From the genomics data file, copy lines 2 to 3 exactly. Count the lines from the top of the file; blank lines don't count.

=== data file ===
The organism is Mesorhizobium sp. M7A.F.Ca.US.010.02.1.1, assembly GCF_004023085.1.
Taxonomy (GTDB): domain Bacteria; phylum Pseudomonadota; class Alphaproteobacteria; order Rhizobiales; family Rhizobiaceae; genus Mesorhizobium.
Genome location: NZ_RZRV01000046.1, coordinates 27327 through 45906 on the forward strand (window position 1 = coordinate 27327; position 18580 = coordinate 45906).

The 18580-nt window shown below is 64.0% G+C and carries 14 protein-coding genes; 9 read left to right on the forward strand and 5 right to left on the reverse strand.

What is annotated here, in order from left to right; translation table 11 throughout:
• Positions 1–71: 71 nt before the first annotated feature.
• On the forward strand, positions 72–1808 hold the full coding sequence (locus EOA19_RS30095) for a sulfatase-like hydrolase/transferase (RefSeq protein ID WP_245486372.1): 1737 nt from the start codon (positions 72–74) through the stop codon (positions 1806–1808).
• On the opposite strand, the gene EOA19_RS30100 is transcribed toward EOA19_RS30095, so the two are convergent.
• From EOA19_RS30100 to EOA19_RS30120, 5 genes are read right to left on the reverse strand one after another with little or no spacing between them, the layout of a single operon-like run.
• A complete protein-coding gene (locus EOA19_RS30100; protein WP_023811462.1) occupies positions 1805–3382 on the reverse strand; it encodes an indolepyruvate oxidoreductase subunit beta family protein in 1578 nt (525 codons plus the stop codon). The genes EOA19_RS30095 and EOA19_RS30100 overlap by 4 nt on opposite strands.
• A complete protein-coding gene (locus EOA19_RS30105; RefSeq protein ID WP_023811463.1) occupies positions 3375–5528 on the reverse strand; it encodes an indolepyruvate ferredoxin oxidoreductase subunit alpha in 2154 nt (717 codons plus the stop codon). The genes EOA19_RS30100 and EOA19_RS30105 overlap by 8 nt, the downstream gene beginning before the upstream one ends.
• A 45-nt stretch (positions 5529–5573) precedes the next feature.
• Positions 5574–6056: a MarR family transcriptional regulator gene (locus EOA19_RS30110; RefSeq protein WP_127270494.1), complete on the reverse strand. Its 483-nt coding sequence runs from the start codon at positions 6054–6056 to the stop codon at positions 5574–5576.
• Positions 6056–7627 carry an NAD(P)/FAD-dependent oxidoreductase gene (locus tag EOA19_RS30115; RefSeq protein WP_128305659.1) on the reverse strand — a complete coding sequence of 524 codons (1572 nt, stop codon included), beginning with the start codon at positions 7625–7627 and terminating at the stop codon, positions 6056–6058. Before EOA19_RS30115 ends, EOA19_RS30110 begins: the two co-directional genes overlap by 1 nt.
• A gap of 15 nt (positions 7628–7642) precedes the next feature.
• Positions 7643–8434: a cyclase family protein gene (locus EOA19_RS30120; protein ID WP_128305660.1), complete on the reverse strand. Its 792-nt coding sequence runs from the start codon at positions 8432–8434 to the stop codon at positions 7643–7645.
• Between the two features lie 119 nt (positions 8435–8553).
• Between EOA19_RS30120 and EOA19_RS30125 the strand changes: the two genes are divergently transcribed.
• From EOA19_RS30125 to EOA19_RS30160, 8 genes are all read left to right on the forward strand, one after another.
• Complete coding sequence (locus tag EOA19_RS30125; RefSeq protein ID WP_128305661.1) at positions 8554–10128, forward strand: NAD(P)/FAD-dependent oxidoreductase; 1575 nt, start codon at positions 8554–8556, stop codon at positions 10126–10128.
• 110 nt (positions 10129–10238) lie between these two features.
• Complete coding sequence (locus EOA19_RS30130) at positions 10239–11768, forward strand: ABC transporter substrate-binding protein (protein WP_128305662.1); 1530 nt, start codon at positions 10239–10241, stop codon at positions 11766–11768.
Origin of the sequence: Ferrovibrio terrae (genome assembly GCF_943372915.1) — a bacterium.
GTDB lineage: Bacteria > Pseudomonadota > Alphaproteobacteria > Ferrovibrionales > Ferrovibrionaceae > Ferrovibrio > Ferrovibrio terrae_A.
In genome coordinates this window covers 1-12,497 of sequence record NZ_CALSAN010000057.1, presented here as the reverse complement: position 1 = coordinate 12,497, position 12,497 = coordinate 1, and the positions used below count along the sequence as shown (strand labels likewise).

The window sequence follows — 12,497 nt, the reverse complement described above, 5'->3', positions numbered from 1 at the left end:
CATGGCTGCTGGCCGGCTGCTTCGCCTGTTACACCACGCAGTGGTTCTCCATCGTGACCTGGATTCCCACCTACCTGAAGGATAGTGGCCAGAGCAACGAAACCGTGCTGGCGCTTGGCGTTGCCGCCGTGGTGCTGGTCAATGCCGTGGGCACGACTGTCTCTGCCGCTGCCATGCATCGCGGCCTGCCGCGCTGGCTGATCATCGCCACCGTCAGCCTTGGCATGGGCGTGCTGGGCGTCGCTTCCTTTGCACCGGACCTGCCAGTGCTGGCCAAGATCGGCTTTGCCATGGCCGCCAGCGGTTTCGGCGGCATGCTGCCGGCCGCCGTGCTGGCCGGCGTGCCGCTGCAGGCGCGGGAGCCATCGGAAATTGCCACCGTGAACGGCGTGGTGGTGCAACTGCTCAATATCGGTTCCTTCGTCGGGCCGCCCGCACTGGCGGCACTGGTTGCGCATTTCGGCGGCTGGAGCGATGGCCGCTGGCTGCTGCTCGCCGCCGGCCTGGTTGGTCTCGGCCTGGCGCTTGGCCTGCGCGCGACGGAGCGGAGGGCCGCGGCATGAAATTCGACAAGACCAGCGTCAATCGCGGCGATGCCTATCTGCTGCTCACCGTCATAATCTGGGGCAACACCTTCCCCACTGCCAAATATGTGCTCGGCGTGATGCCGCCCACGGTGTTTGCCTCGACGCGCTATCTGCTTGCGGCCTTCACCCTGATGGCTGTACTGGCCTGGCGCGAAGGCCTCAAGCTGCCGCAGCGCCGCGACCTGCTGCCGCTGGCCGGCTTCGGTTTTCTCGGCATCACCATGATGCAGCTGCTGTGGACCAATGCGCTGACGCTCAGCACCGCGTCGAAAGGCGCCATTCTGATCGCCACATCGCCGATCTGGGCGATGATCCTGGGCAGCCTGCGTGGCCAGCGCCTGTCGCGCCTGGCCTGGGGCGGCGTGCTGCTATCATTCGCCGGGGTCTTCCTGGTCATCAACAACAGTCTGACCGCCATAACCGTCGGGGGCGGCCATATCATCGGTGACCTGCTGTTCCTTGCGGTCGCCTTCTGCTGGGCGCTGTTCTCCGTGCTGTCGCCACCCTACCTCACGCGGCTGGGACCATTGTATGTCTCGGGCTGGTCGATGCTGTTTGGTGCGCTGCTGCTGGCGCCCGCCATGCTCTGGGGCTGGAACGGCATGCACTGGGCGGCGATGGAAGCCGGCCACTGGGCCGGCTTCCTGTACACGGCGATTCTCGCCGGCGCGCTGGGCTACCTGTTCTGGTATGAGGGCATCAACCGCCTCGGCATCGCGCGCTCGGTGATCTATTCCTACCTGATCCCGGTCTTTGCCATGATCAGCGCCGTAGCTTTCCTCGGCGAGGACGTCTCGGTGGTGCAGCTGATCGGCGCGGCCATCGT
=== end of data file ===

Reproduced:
Taxonomy (GTDB): domain Bacteria; phylum Pseudomonadota; class Alphaproteobacteria; order Rhizobiales; family Rhizobiaceae; genus Mesorhizobium.
Genome location: NZ_RZRV01000046.1, coordinates 27327 through 45906 on the forward strand (window position 1 = coordinate 27327; position 18580 = coordinate 45906).